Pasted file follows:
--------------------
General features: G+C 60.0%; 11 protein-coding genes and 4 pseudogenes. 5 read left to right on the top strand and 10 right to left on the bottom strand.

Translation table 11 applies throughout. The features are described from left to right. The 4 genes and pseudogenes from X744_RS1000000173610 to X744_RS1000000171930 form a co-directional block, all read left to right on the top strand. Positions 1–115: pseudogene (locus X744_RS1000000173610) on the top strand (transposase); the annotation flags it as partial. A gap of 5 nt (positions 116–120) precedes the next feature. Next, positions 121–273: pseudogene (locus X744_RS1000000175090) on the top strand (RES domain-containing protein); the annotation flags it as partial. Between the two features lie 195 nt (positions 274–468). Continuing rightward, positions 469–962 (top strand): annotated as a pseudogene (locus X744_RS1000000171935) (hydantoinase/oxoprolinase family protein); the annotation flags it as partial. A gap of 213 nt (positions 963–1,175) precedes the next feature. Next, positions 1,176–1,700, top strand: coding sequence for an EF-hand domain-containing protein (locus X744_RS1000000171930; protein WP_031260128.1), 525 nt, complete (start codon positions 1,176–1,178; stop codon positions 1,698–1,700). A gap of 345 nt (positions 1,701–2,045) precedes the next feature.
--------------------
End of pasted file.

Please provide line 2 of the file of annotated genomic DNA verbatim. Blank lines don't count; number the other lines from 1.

Translation table 11 applies throughout. The features are described from left to right. The 4 genes and pseudogenes from X744_RS1000000173610 to X744_RS1000000171930 form a co-directional block, all read left to right on the top strand. Positions 1–115: pseudogene (locus X744_RS1000000173610) on the top strand (transposase); the annotation flags it as partial. A gap of 5 nt (positions 116–120) precedes the next feature. Next, positions 121–273: pseudogene (locus X744_RS1000000175090) on the top strand (RES domain-containing protein); the annotation flags it as partial. Between the two features lie 195 nt (positions 274–468). Continuing rightward, positions 469–962 (top strand): annotated as a pseudogene (locus X744_RS1000000171935) (hydantoinase/oxoprolinase family protein); the annotation flags it as partial. A gap of 213 nt (positions 963–1,175) precedes the next feature. Next, positions 1,176–1,700, top strand: coding sequence for an EF-hand domain-containing protein (locus X744_RS1000000171930; protein WP_031260128.1), 525 nt, complete (start codon positions 1,176–1,178; stop codon positions 1,698–1,700). A gap of 345 nt (positions 1,701–2,045) precedes the next feature.